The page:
WASHINGTON, April 12 — Abdul Qadeer Khan, the Pakistani scientist who sold nuclear technology around the world, has told his interrogators that during a trip to North Korea five years ago he was taken to a secret underground nuclear plant and shown what he described as three nuclear devices, according to Asian and American officials who have been briefed by the Pakistanis.
If Dr. Khan's report is true, it would be the first time that any foreigner has reported inspecting an actual North Korean nuclear weapon. Past C.I.A. assessments of North Korea's nuclear capacity have been based on estimates of how much plutonium it could produce and assessments of its technical capability to turn that plutonium into weapons.
Dr. Khan, known as the father of the Pakistani bomb, said he was allowed to inspect the weapons briefly, according to the account that Pakistan has begun to provide in classified briefings to nations within reach of North Korea's missiles. American intelligence officials caution that they cannot say whether Dr. Khan had the time, expertise or equipment to verify the claims. But they note that the number of plutonium weapons roughly accords with previous C.I.A. estimates that North Korea had one or two weapons and the ability to produce more.
White House officials declined to discuss the intelligence reports, saying through a spokesman that the subject was "too sensitive." But Vice President Dick Cheney was briefed on Dr. Khan's assertions before he left for Asia over the weekend, and he is expected to cite the intelligence to China's leaders on Tuesday to press the point that talks over disarming North Korea are going too slowly, administration officials said. They expect him to argue that the Bush administration is losing patience and may seek stronger action, including sanctions.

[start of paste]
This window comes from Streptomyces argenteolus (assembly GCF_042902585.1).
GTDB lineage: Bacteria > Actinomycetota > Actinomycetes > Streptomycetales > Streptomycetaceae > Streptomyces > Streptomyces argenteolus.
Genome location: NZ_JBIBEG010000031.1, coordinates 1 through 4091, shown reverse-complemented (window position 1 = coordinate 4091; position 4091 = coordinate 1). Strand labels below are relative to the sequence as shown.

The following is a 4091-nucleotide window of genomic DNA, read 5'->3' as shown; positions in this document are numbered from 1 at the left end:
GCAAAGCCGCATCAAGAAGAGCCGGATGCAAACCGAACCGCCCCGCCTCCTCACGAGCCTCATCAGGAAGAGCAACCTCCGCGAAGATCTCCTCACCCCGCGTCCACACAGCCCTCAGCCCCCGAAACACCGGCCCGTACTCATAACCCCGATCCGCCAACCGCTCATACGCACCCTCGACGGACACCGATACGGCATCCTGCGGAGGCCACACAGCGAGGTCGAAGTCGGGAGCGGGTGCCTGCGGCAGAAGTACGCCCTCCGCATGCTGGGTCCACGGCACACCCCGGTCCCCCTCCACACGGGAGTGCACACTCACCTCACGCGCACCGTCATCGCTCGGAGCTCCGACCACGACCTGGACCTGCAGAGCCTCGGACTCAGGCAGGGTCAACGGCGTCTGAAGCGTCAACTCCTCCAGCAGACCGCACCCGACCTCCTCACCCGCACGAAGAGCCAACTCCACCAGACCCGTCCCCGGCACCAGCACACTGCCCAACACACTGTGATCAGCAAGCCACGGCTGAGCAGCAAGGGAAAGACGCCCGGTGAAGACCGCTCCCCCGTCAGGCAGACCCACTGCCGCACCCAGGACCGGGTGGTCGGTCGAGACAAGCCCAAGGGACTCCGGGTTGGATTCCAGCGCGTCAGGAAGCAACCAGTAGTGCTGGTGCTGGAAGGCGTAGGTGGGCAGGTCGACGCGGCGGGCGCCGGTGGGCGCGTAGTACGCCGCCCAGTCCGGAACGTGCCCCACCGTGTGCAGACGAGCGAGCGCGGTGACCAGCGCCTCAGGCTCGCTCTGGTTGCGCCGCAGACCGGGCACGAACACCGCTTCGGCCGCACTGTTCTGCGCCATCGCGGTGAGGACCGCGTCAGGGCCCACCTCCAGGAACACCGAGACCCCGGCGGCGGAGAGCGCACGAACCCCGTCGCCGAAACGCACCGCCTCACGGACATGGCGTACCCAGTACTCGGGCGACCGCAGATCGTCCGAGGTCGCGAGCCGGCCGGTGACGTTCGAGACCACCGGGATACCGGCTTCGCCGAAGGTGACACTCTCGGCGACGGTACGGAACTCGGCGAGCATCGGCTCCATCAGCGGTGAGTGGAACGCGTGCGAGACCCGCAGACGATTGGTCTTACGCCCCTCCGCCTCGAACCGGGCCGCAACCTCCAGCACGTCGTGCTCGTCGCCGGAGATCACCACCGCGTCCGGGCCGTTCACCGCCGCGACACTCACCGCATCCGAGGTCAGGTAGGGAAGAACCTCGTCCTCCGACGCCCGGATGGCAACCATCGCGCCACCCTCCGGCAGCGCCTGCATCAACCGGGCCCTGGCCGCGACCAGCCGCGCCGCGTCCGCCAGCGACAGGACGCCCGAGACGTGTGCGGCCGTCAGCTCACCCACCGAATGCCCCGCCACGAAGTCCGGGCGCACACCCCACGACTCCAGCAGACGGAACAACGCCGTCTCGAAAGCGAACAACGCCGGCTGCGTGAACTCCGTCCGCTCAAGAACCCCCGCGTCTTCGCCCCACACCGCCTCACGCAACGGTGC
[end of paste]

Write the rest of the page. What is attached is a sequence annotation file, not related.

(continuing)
Dr. Khan also told Pakistani officials that he began dealing with North Korea on the sale of equipment for a second way of producing nuclear weapons — through the enrichment of uranium, as opposed to plutonium — as early as the late 1980's. But he said he did not begin major shipments to North Korea until the late 1990's, after the country's plutonium program was frozen under an agreement with the United States. North Korea has since renounced that agreement.
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